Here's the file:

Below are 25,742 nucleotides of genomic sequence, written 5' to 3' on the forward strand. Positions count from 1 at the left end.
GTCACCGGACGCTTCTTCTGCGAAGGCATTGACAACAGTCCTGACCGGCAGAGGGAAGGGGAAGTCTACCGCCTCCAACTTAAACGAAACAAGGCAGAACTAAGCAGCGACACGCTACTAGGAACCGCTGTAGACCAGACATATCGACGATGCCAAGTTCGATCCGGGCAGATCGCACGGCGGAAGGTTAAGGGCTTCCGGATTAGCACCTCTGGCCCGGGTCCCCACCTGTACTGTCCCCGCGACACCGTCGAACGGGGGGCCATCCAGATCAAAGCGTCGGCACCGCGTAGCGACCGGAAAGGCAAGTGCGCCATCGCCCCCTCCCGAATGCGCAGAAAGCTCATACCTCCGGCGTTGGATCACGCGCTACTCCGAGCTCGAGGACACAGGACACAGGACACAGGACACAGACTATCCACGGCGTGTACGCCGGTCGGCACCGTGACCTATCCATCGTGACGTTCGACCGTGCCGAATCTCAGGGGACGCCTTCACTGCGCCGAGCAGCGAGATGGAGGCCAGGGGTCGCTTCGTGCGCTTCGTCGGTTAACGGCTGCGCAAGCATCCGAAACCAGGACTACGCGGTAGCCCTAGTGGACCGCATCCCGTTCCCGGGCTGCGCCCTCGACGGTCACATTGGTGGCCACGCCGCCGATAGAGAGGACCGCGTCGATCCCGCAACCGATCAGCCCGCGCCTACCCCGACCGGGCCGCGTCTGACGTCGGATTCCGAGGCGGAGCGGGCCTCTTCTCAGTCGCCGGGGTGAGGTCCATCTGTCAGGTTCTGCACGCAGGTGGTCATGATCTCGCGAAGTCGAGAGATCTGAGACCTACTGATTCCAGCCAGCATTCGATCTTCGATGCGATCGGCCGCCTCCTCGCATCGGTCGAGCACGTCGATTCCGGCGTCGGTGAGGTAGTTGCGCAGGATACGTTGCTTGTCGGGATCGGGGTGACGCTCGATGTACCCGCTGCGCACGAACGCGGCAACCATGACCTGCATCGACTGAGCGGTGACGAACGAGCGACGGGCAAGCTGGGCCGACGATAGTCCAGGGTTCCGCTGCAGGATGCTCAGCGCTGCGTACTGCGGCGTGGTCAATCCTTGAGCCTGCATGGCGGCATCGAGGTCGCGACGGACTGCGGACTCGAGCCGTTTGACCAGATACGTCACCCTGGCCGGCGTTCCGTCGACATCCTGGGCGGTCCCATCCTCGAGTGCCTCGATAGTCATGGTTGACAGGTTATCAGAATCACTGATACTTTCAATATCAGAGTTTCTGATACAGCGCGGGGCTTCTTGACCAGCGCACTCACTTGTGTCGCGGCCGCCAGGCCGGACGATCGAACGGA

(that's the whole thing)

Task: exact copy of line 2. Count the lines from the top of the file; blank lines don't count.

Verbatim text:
GTCACCGGACGCTTCTTCTGCGAAGGCATTGACAACAGTCCTGACCGGCAGAGGGAAGGGGAAGTCTACCGCCTCCAACTTAAACGAAACAAGGCAGAACTAAGCAGCGACACGCTACTAGGAACCGCTGTAGACCAGACATATCGACGATGCCAAGTTCGATCCGGGCAGATCGCACGGCGGAAGGTTAAGGGCTTCCGGATTAGCACCTCTGGCCCGGGTCCCCACCTGTACTGTCCCCGCGACACCGTCGAACGGGGGGCCATCCAGATCAAAGCGTCGGCACCGCGTAGCGACCGGAAAGGCAAGTGCGCCATCGCCCCCTCCCGAATGCGCAGAAAGCTCATACCTCCGGCGTTGGATCACGCGCTACTCCGAGCTCGAGGACACAGGACACAGGACACAGGACACAGACTATCCACGGCGTGTACGCCGGTCGGCACCGTGACCTATCCATCGTGACGTTCGACCGTGCCGAATCTCAGGGGACGCCTTCACTGCGCCGAGCAGCGAGATGGAGGCCAGGGGTCGCTTCGTGCGCTTCGTCGGTTAACGGCTGCGCAAGCATCCGAAACCAGGACTACGCGGTAGCCCTAGTGGACCGCATCCCGTTCCCGGGCTGCGCCCTCGACGGTCACATTGGTGGCCACGCCGCCGATAGAGAGGACCGCGTCGATCCCGCAACCGATCAGCCCGCGCCTACCCCGACCGGGCCGCGTCTGACGTCGGATTCCGAGGCGGAGCGGGCCTCTTCTCAGTCGCCGGGGTGAGGTCCATCTGTCAGGTTCTGCACGCAGGTGGTCATGATCTCGCGAAGTCGAGAGATCTGAGACCTACTGATTCCAGCCAGCATTCGATCTTCGATGCGATCGGCCGCCTCCTCGCATCGGTCGAGCACGTCGATTCCGGCGTCGGTGAGGTAGTTGCGCAGGATACGTTGCTTGTCGGGATCGGGGTGACGCTCGATGTACCCGCTGCGCACGAACGCGGCAACCATGACCTGCATCGACTGAGCGGTGACGAACGAGCGACGGGCAAGCTGGGCCGACGATAGTCCAGGGTTCCGCTGCAGGATGCTCAGCGCTGCGTACTGCGGCGTGGTCAATCCTTGAGCCTGCATGGCGGCATCGAGGTCGCGACGGACTGCGGACTCGAGCCGTTTGACCAGATACGTCACCCTGGCCGGCGTTCCGTCGACATCCTGGGCGGTCCCATCCTCGAGTGCCTCGATAGTCATGGTTGACAGGTTATCAGAATCACTGATACTTTCAATATCAGAGTTTCTGATACAGCGCGGGGCTTCTTGACCAGCGCACTCACTTGTGTCGCGGCCGCCAGGCCGGACGATCGAACGGA